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re-find

clojure.core

  • (re-find m)
  • (re-find re s)
Returns the next regex match, if any, of string to pattern, using
java.util.regex.Matcher.find(). Uses re-groups to return the
groups.

6 Examples top

  • user=> (def *matcher* (re-matcher #"\d+" "abc12345def"))
    #'user/*matcher*
    
    user=> (re-find *matcher*)
    "12345"
    
    ;; If you only want the first match, it is shorter to call re-find with the
    ;; pattern and the string to search, rather than explicitly creating a matcher
    ;; as above.
    user=> (re-find #"\d+" "abc12345def")
    "12345"
    
    ;; If you want all matches as a sequence, use re-seq.  Creating a matcher
    ;; explicitly with re-matcher and passing it to re-find is only the best way
    ;; if you want to write a loop that iterates through all matches, and do not
    ;; want to use re-seq for some reason.
    
  • ;; re-find can be used to iterate through re matches in the string
    
    user=> (def phone-number "672-345-456-3212")
    #'user/phone-number
    
    user=> (def matcher (re-matcher #"\d+" phone-number))
    #'user/matcher
    
    user=> (re-find matcher)
    "672"
    
    user=> (re-find matcher)
    "345"
    
    user=> (re-find matcher)
    "456"
    
    user=> (re-find matcher)
    "3212"
    
    ;; when there's no more valid matches, nil is returned
    user=> (re-find matcher)
    nil
  • ;; When there are parenthesized groups in the pattern and re-find
    ;; finds a match, it returns a vector.  The first item is the part of
    ;; the string that matches the entire pattern, and each successive
    ;; item are the parts of the string that matched the 1st, 2nd,
    ;; etc. parenthesized groups.  Groups are numbered by the order in
    ;; which their left parenthesis occurs in the string, from left to
    ;; right.
    user=> (def line " RX packets:1871074138 errors:5 dropped:48 overruns:9")
    #'user/line
    
    user=> (re-find #"(\S+):(\d+)" line)
    ["packets:1871074138" "packets" "1871074138"]
    
    ;; groups can nest
    user=> (re-find #"(\S+:(\d+)) \S+:\d+" line)
    ["packets:1871074138 errors:5" "packets:1871074138" "1871074138"]
    
    ;; If there is no match, re-find always returns nil, whether there are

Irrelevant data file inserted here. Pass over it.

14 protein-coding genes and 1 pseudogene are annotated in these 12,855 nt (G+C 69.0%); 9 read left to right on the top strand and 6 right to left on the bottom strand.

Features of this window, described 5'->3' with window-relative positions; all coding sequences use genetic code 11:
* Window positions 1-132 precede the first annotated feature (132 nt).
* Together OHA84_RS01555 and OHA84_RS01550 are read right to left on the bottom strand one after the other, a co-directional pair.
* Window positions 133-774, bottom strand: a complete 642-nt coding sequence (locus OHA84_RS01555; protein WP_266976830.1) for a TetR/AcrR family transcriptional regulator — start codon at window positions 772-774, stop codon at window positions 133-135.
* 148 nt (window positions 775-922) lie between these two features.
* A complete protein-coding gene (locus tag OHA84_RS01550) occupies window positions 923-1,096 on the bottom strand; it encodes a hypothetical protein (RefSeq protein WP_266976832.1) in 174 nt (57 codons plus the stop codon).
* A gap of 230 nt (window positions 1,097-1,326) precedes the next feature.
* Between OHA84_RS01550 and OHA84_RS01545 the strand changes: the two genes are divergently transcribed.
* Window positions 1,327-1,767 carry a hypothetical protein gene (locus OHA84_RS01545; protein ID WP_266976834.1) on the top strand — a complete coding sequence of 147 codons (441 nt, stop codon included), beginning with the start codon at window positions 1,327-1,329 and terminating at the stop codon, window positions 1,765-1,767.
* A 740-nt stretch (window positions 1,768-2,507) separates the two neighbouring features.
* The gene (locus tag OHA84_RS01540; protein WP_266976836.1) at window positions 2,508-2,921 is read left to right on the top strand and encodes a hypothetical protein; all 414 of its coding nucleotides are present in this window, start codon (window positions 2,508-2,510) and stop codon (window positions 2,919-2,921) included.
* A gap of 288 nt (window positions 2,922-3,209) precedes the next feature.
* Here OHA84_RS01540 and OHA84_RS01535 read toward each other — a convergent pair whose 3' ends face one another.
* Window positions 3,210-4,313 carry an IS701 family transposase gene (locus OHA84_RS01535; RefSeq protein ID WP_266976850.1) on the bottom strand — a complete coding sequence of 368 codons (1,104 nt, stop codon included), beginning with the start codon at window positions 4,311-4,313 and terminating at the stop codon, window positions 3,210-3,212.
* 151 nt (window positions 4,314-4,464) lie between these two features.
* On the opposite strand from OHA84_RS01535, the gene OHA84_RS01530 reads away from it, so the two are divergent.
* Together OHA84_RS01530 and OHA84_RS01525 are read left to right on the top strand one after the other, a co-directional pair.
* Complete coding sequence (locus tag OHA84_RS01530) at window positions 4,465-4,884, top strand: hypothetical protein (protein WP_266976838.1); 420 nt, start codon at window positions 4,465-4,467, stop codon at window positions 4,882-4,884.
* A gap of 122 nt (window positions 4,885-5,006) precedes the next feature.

;; parenthesized groups or not.
    user=> (re-find #"(\S+):(\d+)" ":2 numbers but not 1 word-and-colon: before")
    nil
    
    ;; A parenthesized group can have nil as its result if it is part of
    ;; an 'or' (separated by | in the regex), and another alternative is
    ;; the one that matches.
    user=> (re-find #"(\D+)|(\d+)" "word then number 57")
    ["word then number " "word then number " nil]
    
    user=> (re-find #"(\D+)|(\d+)" "57 number then word")
    ["57" nil "57"]
    
    ;; It is also possible for a group to match the empty string.
    user=> (re-find #"(\d*)(\S)\S+" "lots o' digits 123456789")
    ["lots" "" "l"]
    
    ;; If you want to use parentheses to group a part of the regex, but
    ;; have no interest in capturing the string it matches, you can follow
    ;; the left paren with ?: to prevent capturing.
    user=> (re-find #"(?:\S+):(\d+)" line)
    ["packets:1871074138" "1871074138"]
    
    ;; re-matches also behaves this way, and re-seq returns a sequence of
    ;; matches, where each one can be a vector like re-find returns.
    
  • ;;It's possible to get variables out of your string with regexp
    
    user=> (re-find #"(\d\d\d) (USD)" "450 USD")
    ["450 USD" "450" "USD"]
    user=> (nth *1 1)
    "450"
    
    ;;thanks kotarak @ stackoverflow.com for this one
  • ;; If your input has line delimiters you can switch on multiline with (?m)
    
    user=> (def testcase "Line 1\nLine 2\nTarget Line\nLine 4\nNot a target line")
    user=>(re-find #"(?im)^target.*$" testcase)
    "Target Line"
  • ;; Note: See clojure.core/subs for discussion of behavior of substrings
    ;; holding onto references of the original strings, which can
    ;; significantly affect your memory usage in some cases.
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See Also top

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Plus_12x12 Minus_12x12 Source clojure/core.clj:3799 top

(defn re-find
  "Returns the next regex match, if any, of string to pattern, using
  java.util.regex.Matcher.find().  Uses re-groups to return the
  groups."
  {:added "1.0"}
  ([^java.util.regex.Matcher m]
   (when (. m (find))
     (re-groups m)))
  ([^java.util.regex.Pattern re s]
   (let [m (re-matcher re s)]
     (re-find m))))
Vars in clojure.core/re-find: defn find let re-groups when

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